Christian education: investment, sacrifice, or obligation?

This is the time of year for budgets, annual parent meetings, and staff hiring.  A lot of time, energy, and discussion are put into financial matters related to the cost of Christian education. What is the language used in our discussions with parents, board, and each other? Let us consider some thoughts around the words investment, sacrifice, and obligation. If our language conveys our values and really matters, then we should choose our words wisely.

It’s wonderful to hear parents talk about investing into the lives of their kids by giving them a Christian education.

When I think of “investment”, I think of these phrases:
Seen as a good thing to do with money – ex. The parable of the talents
Are a plan for growth and the future
Don’t always turn out like we planned, but we still make them anyway
Potentially impact future generations

When I hear parents describe their choice for Christian education in a negative tone as a “sacrifice,” I think of these phrases:
Something I have to do
Sometimes grudging obedience rather than my heart’s desire
Something I am giving up, not always cheerfully, to maintain something else
Sense of loss rather than choice
Sometimes used in “guilting” – “I sacrificed so you can have this”

I realize that the attitude of the heart is what determines how these words are used. I can also be forced to make investments for good (taxes come to mind) and do so with a resentful attitude.  I can also make a joyful sacrifice – the kind that is pleasing to the Lord, such as the Abel offers, or one at the cost of my life, such as Samson. On the other hand if I view sacrifice as obligation it may be like the cheerless Pharisee who tossed into the collection plate in large measure and made sure it was publicly visible. In Jesus’ observation, the widow “sacrificed” but she did so with a grateful and joyful heart as an “investment” in the work of the kingdom.

How we and our staff approach our work is also key. Do we focus on our “sacrifice” to work at a lower salary or do we see our work as an opportunity to “invest” into the lives of the kids and into our community and world?

The language we use and allow others to use really surfaces our values and our level of commitment. The Bible says that “where your treasure is there will your heart be also,” and provides many very clear stories of biblical characters who ran into trouble confusing obedience and gratitude – investment, sacrifice, or obligation.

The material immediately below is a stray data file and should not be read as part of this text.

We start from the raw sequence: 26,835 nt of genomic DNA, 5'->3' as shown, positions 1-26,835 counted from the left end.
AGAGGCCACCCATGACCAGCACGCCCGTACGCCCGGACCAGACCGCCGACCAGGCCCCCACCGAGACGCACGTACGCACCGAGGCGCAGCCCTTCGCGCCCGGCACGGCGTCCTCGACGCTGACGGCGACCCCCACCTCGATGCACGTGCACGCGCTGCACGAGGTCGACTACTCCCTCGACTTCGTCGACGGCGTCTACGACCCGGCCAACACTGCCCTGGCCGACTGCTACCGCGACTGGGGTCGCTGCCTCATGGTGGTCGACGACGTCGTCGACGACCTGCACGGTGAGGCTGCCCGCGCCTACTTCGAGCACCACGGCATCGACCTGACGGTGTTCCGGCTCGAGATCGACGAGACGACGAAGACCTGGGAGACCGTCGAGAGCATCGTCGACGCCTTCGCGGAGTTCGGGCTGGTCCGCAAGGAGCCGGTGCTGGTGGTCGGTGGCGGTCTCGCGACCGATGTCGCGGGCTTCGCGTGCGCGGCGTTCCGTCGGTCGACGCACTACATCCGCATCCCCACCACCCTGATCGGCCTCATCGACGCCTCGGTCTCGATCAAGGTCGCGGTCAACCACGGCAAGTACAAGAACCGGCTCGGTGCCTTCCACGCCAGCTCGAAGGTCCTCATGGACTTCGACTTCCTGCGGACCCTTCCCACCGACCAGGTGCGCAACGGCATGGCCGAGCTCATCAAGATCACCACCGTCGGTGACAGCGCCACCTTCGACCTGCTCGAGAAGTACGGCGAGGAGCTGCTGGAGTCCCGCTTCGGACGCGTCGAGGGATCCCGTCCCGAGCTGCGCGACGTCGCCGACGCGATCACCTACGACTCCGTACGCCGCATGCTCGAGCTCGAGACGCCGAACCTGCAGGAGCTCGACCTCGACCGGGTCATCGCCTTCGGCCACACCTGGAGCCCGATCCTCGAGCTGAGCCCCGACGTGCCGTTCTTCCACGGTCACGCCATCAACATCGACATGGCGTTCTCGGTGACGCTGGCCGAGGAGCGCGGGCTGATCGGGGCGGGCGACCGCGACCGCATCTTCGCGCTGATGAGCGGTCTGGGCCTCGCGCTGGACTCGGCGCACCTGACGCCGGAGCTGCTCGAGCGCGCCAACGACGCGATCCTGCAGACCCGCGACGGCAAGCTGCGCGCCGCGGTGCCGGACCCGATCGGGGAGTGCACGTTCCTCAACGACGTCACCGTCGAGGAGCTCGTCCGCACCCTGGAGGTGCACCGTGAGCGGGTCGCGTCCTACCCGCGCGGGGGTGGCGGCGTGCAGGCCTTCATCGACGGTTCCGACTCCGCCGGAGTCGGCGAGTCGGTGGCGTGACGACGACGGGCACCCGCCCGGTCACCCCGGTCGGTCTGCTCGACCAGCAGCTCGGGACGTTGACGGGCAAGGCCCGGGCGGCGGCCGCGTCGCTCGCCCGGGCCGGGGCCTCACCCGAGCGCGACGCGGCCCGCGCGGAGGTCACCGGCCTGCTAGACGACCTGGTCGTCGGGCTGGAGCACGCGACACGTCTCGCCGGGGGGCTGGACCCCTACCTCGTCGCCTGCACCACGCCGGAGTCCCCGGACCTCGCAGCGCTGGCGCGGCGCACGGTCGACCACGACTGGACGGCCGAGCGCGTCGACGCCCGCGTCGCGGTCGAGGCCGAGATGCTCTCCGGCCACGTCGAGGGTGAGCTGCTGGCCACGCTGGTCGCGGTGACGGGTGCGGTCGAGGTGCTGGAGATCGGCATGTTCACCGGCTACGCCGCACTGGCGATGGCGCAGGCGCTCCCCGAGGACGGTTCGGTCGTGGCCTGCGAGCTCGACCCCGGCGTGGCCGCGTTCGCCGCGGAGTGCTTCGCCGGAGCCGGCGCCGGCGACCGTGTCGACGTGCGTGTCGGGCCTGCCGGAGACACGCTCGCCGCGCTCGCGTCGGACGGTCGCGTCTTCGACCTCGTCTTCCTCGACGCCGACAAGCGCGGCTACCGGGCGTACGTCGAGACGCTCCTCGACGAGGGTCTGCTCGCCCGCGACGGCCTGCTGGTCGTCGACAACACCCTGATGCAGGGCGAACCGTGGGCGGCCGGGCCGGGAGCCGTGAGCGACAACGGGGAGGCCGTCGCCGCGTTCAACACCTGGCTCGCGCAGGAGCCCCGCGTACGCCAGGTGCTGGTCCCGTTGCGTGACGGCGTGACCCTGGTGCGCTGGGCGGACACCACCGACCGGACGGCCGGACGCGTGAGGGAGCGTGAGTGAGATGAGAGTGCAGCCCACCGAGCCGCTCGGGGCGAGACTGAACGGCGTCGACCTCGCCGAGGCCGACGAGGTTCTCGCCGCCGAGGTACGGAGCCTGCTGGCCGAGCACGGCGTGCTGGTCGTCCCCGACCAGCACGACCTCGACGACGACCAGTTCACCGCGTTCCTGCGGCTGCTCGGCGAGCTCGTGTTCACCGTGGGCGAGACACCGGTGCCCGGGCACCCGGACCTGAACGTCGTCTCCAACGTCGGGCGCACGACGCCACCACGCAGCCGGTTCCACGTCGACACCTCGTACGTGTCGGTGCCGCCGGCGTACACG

What attitude does our language convey about how we approach the opportunity for a Christian education that can equip our children to hear the redemptive call of God on their life in personal and corporate ways?


Filed under distinctively Christian, leadership, parenting

4 responses to “Christian education: investment, sacrifice, or obligation?

  1. Vince Bonnema

    I too am convinced of the importance of our choice of words, and perhaps more importantly, our choice of attitude. One additional thought…I’ve always thought my own children will be more inclined to choose Christian schools for their children if my wife and I freely share the blessings our family has received from this investment. We have never sacrificed anything for Christian schools. Our privilege to invest, however, has blessed us abundantly as employees and as parents.

  2. John Kitur

    A mind-engaging post, thank you!

  3. Michelle Tuinstra

    This is a timely article since there are many families contemplating the public school when faced with financial challenges. I used the words of this article to encourage another person to re-enroll for next year.

  4. Trent DeJong

    Although I agree, notions of duty and sacrifice can be counterproductive in many spheres of life, certainly in our culture. I think we must be hesitant to abandon them altogether; sacrifice is central to our faith, and duty can occasionally be the only thing that gets me to do what must be done — it can be rooted in discipline. I wonder if these concepts should be a part of a radical Christian Education. Further, the adoption of the word “investments” is also a little problematic in that it is an economic term and we tend to reduce value in our culture to mere economic value. Also, investment implies that I’m getting something back — Christian Education is justified only in its utility. This is a troublesome concept. I’m not sure what to do.

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